It didn't take long for Ryan to find the soft spots in the Tech defense. And every defense has them. As good as the Tech defense has been over the years, there is no defense that can defend the entire field. That is especially true when you have a 5th year QB like Matt Ryan matched with a set of wide receivers, tight ends and running backs that are all very good at executing the primary fundamentals of the passing game -- running precise routes and catching the football.

With the Tech LB's dropping deeper to cutoff those middle crossing routes, there was room in the short areas between the hashes for dump-offs and check-down passes. BC's execution was nearly flawless, with Ryan sharp and accurate and his receivers catching everything that came their way.

When the Hokies doubled or went man-free with pressure to better defend the check downs, the BC receivers ran the Tech linebackers out of the middle of the field. On two occasions, Ryan quickly recognized the man coverage by the linebackers and scrambled up the middle for big yardage -- a 19 yarder and a 14 yarder for a TD.

Bud Foster kept looking for the right formula to slow down the BC offense. To mix it up, he went with more blitz looks -- crossing the LBs, bringing the Whip LB off the strong side, the boundary corner off the weak side, and the Rover straight up the gut. None of that fazed Ryan or his protection upfront as he was able to beat the blitzes with passes to the hot receiver. Cam Martin was able to get to Ryan once with a blindside hit off the strong side blitz, but it's safe to say that BC's offense had little difficulty beating the various Tech blitz packages in the first half.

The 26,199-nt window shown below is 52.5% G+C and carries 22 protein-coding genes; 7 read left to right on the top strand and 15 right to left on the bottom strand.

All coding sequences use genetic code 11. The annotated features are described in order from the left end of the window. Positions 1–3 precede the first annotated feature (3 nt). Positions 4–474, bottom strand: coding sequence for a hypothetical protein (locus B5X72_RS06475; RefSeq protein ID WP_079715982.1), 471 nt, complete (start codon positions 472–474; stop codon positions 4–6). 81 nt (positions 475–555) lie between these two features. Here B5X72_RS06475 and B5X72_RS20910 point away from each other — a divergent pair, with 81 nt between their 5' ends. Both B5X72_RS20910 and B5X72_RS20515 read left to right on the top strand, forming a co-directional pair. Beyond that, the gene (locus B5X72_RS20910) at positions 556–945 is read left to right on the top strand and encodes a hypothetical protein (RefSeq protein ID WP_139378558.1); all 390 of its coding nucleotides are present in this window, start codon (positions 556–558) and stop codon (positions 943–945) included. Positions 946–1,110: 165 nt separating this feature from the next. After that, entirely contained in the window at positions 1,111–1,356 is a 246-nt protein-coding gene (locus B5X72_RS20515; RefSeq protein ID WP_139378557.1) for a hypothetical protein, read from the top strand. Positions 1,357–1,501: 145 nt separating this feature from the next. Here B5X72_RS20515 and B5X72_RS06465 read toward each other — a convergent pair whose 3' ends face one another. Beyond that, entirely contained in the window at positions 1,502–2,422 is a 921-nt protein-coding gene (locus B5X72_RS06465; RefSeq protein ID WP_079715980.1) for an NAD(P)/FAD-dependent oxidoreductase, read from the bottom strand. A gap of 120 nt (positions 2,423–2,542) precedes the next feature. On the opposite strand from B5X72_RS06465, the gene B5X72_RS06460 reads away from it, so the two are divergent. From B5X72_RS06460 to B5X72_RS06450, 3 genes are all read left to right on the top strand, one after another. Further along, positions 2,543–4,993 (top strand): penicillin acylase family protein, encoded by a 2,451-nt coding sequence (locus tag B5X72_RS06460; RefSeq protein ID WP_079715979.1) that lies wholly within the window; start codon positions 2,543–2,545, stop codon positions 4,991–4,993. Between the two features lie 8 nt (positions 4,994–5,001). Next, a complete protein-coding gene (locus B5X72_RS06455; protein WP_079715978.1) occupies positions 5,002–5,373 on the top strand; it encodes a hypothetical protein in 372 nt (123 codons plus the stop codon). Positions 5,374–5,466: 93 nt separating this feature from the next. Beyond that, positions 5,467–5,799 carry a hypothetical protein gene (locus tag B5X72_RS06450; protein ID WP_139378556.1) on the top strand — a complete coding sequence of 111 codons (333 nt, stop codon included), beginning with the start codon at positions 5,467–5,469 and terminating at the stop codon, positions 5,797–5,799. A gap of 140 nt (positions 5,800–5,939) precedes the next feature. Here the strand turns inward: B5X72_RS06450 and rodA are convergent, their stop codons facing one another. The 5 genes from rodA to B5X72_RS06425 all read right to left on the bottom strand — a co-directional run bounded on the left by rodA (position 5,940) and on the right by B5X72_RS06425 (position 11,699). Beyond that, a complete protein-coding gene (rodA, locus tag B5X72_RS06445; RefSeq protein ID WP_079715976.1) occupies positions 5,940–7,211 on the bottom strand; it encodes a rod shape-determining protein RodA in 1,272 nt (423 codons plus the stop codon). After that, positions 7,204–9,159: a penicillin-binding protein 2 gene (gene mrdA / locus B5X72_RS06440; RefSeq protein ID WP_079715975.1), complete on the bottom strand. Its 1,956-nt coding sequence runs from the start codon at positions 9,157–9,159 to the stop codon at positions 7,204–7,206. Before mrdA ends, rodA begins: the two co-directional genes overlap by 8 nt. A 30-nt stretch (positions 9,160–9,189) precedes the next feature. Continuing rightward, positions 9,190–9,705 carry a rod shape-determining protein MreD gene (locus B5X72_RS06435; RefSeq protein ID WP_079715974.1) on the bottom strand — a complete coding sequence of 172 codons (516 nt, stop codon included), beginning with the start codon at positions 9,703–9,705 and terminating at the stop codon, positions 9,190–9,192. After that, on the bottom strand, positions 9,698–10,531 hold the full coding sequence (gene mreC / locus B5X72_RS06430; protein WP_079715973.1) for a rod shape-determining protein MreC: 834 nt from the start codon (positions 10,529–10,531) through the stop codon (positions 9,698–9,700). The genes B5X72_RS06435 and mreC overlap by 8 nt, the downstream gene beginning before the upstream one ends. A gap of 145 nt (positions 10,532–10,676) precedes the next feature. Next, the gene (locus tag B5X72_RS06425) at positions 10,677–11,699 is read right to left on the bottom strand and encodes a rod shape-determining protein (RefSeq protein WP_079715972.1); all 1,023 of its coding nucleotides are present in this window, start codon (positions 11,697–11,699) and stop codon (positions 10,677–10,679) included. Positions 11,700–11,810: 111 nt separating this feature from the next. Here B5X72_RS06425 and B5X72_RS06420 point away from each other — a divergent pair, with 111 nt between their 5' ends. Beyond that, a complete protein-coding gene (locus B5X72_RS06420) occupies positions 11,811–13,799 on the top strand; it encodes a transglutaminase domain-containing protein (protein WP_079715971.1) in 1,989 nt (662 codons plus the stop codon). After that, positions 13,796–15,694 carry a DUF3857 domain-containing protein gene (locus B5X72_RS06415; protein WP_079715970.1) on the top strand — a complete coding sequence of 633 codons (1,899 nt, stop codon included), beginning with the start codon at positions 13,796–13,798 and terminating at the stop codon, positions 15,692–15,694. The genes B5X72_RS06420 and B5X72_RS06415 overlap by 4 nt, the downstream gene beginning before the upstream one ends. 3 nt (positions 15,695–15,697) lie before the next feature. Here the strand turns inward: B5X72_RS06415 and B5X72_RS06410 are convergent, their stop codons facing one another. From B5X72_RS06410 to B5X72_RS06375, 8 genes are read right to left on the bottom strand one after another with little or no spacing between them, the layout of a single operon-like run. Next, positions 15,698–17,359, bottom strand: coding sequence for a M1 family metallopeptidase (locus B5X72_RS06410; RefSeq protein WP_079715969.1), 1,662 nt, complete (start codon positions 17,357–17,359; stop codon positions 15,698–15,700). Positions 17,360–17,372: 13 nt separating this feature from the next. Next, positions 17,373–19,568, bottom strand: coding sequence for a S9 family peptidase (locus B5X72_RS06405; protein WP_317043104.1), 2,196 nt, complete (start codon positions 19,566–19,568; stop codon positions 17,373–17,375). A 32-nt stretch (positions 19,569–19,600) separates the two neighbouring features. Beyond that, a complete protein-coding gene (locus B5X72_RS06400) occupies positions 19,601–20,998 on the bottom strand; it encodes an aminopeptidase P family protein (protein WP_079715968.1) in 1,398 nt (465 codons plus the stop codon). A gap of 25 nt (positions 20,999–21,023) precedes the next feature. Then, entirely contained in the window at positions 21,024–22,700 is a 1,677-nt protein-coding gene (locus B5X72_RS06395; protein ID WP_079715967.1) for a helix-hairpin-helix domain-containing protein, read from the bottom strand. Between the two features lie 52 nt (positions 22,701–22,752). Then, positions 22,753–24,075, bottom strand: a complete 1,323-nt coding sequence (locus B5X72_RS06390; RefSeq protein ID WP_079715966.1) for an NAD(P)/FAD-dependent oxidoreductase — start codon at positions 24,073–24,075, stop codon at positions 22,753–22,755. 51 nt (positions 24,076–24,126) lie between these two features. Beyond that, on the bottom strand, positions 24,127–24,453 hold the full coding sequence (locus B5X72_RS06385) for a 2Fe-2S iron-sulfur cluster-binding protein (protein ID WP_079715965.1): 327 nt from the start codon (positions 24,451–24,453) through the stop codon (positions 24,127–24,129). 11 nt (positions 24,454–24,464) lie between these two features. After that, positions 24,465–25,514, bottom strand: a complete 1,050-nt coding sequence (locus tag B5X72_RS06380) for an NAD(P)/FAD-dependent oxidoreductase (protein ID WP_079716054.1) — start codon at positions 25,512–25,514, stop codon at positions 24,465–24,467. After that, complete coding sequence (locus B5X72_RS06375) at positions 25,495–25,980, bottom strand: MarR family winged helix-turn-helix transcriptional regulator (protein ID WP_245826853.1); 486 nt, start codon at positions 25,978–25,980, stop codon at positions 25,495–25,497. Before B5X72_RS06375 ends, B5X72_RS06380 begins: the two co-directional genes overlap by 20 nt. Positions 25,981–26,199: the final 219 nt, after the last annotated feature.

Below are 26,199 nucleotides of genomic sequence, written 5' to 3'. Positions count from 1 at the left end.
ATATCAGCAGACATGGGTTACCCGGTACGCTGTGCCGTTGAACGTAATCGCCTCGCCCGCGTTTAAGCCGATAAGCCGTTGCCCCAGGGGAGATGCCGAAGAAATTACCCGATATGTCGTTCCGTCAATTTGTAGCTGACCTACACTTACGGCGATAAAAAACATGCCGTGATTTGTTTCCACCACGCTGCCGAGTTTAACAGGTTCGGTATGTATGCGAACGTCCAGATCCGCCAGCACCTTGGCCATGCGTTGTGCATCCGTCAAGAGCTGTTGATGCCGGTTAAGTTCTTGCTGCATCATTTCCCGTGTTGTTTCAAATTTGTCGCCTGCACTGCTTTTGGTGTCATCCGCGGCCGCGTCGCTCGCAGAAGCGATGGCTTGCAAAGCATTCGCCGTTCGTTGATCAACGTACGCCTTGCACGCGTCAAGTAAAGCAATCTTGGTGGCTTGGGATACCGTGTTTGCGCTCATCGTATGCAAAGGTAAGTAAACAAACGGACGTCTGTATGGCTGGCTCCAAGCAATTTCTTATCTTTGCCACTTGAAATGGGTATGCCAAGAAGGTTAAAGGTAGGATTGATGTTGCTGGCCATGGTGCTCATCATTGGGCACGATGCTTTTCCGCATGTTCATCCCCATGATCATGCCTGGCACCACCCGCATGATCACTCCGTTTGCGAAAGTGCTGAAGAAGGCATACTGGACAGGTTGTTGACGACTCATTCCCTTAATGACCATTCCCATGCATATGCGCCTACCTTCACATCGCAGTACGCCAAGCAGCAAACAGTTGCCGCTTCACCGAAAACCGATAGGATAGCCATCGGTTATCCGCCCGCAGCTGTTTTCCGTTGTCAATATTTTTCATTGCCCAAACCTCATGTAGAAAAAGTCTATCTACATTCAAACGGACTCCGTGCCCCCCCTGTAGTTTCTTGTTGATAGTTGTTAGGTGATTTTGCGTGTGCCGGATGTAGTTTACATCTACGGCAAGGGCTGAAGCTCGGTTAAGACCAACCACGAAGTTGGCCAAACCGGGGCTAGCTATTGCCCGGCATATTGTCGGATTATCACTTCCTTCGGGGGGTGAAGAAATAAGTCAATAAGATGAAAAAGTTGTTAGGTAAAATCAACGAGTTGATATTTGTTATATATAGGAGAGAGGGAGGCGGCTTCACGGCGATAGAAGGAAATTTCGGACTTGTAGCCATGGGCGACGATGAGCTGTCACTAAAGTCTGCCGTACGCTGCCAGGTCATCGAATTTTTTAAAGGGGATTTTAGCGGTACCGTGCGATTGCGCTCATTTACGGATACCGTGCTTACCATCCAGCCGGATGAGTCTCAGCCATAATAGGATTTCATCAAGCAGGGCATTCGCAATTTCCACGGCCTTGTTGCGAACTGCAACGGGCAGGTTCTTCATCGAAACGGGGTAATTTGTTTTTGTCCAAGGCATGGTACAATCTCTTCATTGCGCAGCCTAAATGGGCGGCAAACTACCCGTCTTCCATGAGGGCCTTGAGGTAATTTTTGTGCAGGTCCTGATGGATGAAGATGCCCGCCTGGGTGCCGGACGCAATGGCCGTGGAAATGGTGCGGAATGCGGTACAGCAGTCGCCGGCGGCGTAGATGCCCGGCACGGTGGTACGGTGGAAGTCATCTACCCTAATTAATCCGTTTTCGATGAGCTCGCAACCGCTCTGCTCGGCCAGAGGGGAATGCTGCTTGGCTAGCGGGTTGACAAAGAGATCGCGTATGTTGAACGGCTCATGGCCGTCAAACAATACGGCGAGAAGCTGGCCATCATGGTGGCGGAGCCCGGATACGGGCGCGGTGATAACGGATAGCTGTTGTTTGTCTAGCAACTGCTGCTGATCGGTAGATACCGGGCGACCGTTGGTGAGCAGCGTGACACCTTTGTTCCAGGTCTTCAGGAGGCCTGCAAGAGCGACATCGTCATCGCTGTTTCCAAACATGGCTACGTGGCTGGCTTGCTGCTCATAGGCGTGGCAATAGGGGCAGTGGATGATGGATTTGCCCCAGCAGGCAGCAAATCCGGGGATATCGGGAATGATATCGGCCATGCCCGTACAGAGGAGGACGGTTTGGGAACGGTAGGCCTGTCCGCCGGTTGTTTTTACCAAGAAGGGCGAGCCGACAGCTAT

Everyone I ran into after the game had the same question -- what changed for the Tech defense in the second half? My answer -- the Hokies stopped blitzing.

But that was only part of it. Certainly, the Hokies blitzed less in the second half, but simply dropping more bodies into coverage wasn't the only reason the Hokies were more successful. They had to make coverage adjustments as well -- remember Ryan had little difficulty finding open receivers against Tech's base four-man rush in the first half.